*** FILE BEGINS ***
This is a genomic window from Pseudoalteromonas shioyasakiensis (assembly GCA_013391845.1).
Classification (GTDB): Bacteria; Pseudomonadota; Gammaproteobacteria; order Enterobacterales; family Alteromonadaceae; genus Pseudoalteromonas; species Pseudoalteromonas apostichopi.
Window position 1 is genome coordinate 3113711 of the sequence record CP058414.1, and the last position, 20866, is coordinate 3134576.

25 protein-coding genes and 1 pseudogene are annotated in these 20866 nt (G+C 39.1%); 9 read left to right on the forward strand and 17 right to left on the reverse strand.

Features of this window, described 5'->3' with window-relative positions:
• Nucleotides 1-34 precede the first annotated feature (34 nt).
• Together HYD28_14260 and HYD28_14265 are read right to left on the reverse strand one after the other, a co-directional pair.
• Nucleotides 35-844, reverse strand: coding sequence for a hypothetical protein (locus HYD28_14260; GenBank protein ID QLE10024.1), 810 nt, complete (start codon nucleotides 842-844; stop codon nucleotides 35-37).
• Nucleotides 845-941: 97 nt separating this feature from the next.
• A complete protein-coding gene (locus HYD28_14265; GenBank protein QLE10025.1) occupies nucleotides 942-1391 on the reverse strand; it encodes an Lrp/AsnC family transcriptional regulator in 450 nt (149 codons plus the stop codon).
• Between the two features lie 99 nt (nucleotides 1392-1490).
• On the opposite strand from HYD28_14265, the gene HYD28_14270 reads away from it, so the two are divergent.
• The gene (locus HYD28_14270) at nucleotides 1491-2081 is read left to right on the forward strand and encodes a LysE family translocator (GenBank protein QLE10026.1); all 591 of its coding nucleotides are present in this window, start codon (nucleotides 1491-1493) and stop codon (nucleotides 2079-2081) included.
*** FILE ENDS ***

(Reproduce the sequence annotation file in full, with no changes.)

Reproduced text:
This is a genomic window from Pseudoalteromonas shioyasakiensis (assembly GCA_013391845.1).
Classification (GTDB): Bacteria; Pseudomonadota; Gammaproteobacteria; order Enterobacterales; family Alteromonadaceae; genus Pseudoalteromonas; species Pseudoalteromonas apostichopi.
Window position 1 is genome coordinate 3113711 of the sequence record CP058414.1, and the last position, 20866, is coordinate 3134576.

25 protein-coding genes and 1 pseudogene are annotated in these 20866 nt (G+C 39.1%); 9 read left to right on the forward strand and 17 right to left on the reverse strand.

Features of this window, described 5'->3' with window-relative positions:
• Nucleotides 1-34 precede the first annotated feature (34 nt).
• Together HYD28_14260 and HYD28_14265 are read right to left on the reverse strand one after the other, a co-directional pair.
• Nucleotides 35-844, reverse strand: coding sequence for a hypothetical protein (locus HYD28_14260; GenBank protein ID QLE10024.1), 810 nt, complete (start codon nucleotides 842-844; stop codon nucleotides 35-37).
• Nucleotides 845-941: 97 nt separating this feature from the next.
• A complete protein-coding gene (locus HYD28_14265; GenBank protein QLE10025.1) occupies nucleotides 942-1391 on the reverse strand; it encodes an Lrp/AsnC family transcriptional regulator in 450 nt (149 codons plus the stop codon).
• Between the two features lie 99 nt (nucleotides 1392-1490).
• On the opposite strand from HYD28_14265, the gene HYD28_14270 reads away from it, so the two are divergent.
• The gene (locus HYD28_14270) at nucleotides 1491-2081 is read left to right on the forward strand and encodes a LysE family translocator (GenBank protein QLE10026.1); all 591 of its coding nucleotides are present in this window, start codon (nucleotides 1491-1493) and stop codon (nucleotides 2079-2081) included.